Farewell AMT, Hello Surtax?
October 26, 2007
In a strange political twist, Ways and Means Chairman Charlie Rangel has virtually ignored the “middle class” in the massive new tax plan he has put before the nation. In the context of a presidential campaign with candidates of both parties gushing promises of tax cuts and spending programs for the “middle class,” it’s almost refreshing to consider a plan that’s all about the poor and rich.
Here’s a Fiscal Fact that gives a broad outline of Rangel’s plans for individual taxation in the context of the expiring Bush tax cuts. Here’s a comment that some people have been too eager to call the plan a tax hike.
A proposal to cut the corporate tax rate and make up the revenue with other business taxes is a major part of the Rangel plan, which prompted us to compare his proposed rate cut to what other major trading nations have been doing. Here we commented on how the concept of progressive taxation does not apply to corporate taxation.
In the area of individual income tax, the centerpiece of Rangel’s proposal for high-income people is repealing the Alternative Minimum Tax in exchange for a big new “surtax” on wages, dividends, Social Security, capital gains, interest, and other income—all the components of Adjusted Gross Income.
In his formal proposal, the new tax kicks in on singles who make $150,000 or more and on couples who make $200,000 or more. This is the same income range that makes most of the AMT payments, so at first it seems like an even swap: replacing one tax on high incomes with another. But there is an important, economically damaging feature of the new surtax that the AMT, for all its faults, does not suffer from: unusually high marginal tax rates.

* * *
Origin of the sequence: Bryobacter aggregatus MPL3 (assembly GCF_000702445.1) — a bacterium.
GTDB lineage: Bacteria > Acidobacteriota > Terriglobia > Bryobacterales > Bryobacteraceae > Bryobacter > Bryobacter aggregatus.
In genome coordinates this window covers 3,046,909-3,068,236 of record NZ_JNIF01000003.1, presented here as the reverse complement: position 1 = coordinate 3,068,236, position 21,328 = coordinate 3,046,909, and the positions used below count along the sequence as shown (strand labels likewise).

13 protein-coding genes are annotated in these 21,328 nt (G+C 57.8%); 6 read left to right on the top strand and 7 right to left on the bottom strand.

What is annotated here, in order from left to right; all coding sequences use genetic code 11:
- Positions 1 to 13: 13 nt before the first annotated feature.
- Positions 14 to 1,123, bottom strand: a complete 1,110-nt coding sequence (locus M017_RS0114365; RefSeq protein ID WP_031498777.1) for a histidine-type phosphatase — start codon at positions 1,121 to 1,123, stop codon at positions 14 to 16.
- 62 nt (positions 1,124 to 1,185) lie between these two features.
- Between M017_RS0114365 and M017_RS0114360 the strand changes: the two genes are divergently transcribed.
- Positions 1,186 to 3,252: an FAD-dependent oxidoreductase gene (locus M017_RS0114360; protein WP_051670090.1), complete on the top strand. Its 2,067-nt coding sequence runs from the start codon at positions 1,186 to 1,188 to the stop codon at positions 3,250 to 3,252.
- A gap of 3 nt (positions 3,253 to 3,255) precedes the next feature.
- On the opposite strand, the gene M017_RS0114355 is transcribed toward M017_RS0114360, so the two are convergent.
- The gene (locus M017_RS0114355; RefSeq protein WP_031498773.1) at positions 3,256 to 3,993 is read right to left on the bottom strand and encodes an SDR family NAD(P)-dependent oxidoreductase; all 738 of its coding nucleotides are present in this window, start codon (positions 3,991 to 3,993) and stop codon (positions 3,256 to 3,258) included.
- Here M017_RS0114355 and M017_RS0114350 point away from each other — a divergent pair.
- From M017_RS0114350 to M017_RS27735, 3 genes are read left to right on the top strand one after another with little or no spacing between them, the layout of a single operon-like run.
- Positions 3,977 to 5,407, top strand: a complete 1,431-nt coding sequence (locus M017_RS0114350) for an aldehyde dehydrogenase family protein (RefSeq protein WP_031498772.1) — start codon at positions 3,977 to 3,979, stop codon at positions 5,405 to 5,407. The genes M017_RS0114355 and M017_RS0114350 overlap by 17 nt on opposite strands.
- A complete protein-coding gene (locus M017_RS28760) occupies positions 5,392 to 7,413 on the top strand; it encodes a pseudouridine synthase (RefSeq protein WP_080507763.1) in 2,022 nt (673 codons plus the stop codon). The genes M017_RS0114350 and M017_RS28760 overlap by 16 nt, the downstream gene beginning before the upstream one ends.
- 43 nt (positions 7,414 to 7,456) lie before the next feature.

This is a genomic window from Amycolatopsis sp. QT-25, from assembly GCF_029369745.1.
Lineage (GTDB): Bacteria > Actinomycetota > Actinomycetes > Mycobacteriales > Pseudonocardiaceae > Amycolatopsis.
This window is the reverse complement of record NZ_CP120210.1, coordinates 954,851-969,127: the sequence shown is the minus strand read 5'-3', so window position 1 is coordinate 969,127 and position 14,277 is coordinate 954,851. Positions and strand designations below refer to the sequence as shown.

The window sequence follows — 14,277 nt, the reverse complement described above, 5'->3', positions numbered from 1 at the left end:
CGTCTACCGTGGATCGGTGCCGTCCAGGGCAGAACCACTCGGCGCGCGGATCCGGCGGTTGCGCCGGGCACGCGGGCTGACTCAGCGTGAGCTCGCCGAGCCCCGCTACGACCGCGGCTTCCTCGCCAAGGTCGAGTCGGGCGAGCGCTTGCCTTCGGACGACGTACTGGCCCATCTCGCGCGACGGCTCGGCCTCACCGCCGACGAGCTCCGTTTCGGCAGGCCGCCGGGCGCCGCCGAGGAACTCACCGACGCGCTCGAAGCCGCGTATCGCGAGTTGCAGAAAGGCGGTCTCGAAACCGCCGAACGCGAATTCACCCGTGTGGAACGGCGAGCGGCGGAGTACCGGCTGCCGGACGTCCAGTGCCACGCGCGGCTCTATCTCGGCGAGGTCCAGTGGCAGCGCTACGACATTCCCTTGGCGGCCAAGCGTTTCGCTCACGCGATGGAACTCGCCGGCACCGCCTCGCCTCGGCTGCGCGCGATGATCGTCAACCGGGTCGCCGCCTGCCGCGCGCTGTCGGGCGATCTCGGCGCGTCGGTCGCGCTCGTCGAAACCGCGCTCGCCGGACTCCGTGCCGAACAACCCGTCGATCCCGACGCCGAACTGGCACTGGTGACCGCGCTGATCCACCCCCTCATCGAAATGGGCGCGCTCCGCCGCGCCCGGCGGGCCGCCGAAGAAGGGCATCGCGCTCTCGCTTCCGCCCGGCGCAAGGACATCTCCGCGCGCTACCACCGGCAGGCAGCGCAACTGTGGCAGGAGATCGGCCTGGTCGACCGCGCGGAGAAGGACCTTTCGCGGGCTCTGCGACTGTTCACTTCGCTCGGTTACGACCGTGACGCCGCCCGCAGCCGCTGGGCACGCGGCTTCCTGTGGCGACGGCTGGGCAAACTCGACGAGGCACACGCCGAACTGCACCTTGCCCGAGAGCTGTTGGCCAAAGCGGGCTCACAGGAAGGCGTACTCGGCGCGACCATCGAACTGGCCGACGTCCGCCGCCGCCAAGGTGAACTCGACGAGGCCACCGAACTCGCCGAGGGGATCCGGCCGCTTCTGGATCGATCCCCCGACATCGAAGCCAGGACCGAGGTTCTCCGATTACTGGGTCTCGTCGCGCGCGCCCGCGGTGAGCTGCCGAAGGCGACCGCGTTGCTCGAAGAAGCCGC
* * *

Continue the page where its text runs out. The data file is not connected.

The AMT identifies for extra taxation only those high earners (and some middle-income) who by coincidence or clever tax planning receive multiple deductions, credits and exemptions. These are people we would expect to find paying in the 28%, 33% or 35% income tax brackets but who have managed to whittle down their taxes to such a low percentage that the AMT kicks in. The rates applied by the AMT, either 26% or 28%, are moderate so that even AMT payers (who undoubtedly feel cheated that their multiple deductions were repossessed) do not end up paying tax at an exorbitant rate. We’ve given “typical family” examples of how the AMT works in this AMT primer published last May, and we’ve explained how the AMT could be repealed or greatly curtailed without damagingly high new tax rates in this revenue-neutral proposal.
The Rangel surtax does not ferret out cleverly low-paying, high-income filers. Instead, it rewards tax avoidance. Tax-exempt municipal bonds, though derided by economists as an unfair giveaway to people in the top tax bracket, will be all the more valuable. Other tax-avoidance vehicles will also thrive in the absence of the AMT and the presence of the new surtax.
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